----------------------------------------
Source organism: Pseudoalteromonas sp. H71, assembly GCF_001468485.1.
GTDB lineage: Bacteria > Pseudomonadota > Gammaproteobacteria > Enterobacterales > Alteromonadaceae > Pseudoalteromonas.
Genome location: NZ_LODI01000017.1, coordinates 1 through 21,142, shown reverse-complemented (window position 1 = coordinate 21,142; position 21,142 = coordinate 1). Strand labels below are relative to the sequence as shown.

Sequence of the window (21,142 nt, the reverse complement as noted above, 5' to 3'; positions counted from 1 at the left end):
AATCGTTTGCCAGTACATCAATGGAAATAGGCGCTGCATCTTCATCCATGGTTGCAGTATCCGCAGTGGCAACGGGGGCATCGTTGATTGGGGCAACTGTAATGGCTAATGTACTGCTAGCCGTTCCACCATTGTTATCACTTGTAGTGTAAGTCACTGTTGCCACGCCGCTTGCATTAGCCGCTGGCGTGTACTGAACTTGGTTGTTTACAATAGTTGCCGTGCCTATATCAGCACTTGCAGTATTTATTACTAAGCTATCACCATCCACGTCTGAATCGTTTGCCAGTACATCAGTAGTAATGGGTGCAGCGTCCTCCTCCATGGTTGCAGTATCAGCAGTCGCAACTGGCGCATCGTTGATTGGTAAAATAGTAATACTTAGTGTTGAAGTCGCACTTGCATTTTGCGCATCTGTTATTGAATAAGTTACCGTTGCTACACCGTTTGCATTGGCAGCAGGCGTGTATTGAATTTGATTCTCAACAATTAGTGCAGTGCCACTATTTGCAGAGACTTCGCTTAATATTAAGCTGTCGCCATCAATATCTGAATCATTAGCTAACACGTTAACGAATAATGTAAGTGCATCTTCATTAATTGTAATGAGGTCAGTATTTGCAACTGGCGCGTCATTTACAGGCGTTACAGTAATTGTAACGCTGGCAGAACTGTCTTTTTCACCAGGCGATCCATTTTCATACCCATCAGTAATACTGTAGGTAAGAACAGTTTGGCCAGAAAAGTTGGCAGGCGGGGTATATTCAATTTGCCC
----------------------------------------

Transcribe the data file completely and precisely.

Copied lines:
Source organism: Pseudoalteromonas sp. H71, assembly GCF_001468485.1.
GTDB lineage: Bacteria > Pseudomonadota > Gammaproteobacteria > Enterobacterales > Alteromonadaceae > Pseudoalteromonas.
Genome location: NZ_LODI01000017.1, coordinates 1 through 21,142, shown reverse-complemented (window position 1 = coordinate 21,142; position 21,142 = coordinate 1). Strand labels below are relative to the sequence as shown.

Sequence of the window (21,142 nt, the reverse complement as noted above, 5' to 3'; positions counted from 1 at the left end):
AATCGTTTGCCAGTACATCAATGGAAATAGGCGCTGCATCTTCATCCATGGTTGCAGTATCCGCAGTGGCAACGGGGGCATCGTTGATTGGGGCAACTGTAATGGCTAATGTACTGCTAGCCGTTCCACCATTGTTATCACTTGTAGTGTAAGTCACTGTTGCCACGCCGCTTGCATTAGCCGCTGGCGTGTACTGAACTTGGTTGTTTACAATAGTTGCCGTGCCTATATCAGCACTTGCAGTATTTATTACTAAGCTATCACCATCCACGTCTGAATCGTTTGCCAGTACATCAGTAGTAATGGGTGCAGCGTCCTCCTCCATGGTTGCAGTATCAGCAGTCGCAACTGGCGCATCGTTGATTGGTAAAATAGTAATACTTAGTGTTGAAGTCGCACTTGCATTTTGCGCATCTGTTATTGAATAAGTTACCGTTGCTACACCGTTTGCATTGGCAGCAGGCGTGTATTGAATTTGATTCTCAACAATTAGTGCAGTGCCACTATTTGCAGAGACTTCGCTTAATATTAAGCTGTCGCCATCAATATCTGAATCATTAGCTAACACGTTAACGAATAATGTAAGTGCATCTTCATTAATTGTAATGAGGTCAGTATTTGCAACTGGCGCGTCATTTACAGGCGTTACAGTAATTGTAACGCTGGCAGAACTGTCTTTTTCACCAGGCGATCCATTTTCATACCCATCAGTAATACTGTAGGTAAGAACAGTTTGGCCAGAAAAGTTGGCAGGCGGGGTATATTCAATTTGCCC